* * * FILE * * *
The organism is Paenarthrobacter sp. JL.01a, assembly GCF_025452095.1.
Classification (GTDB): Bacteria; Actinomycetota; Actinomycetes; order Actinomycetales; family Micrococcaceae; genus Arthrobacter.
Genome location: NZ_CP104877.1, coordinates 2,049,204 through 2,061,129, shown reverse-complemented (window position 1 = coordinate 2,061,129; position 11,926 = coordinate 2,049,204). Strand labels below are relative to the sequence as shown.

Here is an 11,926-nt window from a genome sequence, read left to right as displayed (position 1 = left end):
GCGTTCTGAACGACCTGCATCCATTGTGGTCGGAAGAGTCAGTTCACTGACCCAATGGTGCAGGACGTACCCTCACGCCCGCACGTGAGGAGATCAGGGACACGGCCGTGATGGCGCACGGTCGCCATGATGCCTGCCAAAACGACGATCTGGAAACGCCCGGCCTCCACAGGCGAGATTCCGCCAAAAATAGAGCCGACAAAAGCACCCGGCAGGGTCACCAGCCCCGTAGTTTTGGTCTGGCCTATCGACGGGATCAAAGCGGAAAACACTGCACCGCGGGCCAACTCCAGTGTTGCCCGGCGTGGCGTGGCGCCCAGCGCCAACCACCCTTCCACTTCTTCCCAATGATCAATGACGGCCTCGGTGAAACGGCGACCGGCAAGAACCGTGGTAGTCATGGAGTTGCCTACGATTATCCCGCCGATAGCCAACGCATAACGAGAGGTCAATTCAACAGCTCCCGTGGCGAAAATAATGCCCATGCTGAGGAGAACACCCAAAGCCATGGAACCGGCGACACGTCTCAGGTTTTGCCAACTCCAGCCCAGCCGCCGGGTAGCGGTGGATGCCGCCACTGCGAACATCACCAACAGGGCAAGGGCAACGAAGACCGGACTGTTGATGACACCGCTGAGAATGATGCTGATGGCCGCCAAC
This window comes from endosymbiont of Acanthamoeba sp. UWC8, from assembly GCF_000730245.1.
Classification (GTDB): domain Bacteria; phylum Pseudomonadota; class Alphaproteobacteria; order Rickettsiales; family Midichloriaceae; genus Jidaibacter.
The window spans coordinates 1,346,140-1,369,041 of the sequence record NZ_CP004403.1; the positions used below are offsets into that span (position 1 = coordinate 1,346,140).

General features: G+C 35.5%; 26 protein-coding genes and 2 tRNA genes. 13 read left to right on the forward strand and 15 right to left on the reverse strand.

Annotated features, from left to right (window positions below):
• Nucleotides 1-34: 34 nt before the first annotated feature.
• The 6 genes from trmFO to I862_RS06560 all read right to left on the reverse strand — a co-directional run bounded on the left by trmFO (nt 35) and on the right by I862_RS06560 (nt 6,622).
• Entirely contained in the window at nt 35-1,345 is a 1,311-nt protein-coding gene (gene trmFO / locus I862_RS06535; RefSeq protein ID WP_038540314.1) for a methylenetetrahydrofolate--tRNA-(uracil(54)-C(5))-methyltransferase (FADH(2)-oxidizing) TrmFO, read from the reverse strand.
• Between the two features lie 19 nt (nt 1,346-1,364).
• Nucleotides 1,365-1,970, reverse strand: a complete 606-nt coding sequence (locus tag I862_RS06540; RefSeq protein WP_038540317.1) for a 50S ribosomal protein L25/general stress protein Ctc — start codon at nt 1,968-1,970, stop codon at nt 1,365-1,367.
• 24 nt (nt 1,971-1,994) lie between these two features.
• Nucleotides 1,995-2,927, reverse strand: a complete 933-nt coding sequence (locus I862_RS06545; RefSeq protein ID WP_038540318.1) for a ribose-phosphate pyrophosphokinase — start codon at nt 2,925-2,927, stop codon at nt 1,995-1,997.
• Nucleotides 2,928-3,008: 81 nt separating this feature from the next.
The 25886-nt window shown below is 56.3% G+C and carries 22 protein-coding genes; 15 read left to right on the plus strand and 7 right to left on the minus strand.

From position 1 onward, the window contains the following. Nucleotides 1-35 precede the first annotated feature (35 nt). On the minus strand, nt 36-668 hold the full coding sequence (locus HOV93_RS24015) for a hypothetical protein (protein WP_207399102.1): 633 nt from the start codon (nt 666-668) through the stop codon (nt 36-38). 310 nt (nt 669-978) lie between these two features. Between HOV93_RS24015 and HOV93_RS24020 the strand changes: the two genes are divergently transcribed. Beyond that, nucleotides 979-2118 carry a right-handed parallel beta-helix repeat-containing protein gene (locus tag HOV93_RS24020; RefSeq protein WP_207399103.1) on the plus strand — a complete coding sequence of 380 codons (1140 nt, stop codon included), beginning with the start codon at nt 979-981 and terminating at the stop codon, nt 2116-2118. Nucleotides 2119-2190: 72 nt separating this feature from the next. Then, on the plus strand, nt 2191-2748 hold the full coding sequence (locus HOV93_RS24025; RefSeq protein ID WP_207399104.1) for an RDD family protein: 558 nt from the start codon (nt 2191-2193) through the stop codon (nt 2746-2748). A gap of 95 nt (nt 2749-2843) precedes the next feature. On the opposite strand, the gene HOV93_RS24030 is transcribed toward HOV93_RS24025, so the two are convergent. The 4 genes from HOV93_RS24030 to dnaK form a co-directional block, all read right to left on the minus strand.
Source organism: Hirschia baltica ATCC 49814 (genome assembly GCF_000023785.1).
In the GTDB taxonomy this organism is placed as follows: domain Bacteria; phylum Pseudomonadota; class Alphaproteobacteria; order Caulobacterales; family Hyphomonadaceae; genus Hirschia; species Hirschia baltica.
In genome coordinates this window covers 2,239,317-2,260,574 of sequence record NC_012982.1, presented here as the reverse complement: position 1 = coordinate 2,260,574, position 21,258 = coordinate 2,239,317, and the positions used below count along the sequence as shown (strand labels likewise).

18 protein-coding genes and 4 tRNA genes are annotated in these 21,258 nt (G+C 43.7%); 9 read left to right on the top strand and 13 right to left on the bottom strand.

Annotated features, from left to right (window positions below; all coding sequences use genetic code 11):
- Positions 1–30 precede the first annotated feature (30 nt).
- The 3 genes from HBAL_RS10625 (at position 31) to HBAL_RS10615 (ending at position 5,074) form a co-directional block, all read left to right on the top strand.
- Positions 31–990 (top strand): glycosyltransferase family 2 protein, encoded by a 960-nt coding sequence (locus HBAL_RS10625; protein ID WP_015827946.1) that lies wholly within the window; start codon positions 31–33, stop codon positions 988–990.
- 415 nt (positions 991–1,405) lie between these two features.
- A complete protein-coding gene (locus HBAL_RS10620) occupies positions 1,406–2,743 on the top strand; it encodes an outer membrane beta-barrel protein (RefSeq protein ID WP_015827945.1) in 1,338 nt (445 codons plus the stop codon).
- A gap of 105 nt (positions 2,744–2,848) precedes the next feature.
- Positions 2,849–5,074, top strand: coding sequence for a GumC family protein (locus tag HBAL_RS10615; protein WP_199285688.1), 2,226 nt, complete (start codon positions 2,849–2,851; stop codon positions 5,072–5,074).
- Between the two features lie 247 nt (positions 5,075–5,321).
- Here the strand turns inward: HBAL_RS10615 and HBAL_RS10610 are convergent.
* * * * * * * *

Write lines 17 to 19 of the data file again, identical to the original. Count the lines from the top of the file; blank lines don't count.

• Nucleotides 1,995-2,927, reverse strand: a complete 933-nt coding sequence (locus I862_RS06545; RefSeq protein ID WP_038540318.1) for a ribose-phosphate pyrophosphokinase — start codon at nt 2,925-2,927, stop codon at nt 1,995-1,997.
• Nucleotides 2,928-3,008: 81 nt separating this feature from the next.
The 25886-nt window shown below is 56.3% G+C and carries 22 protein-coding genes; 15 read left to right on the plus strand and 7 right to left on the minus strand.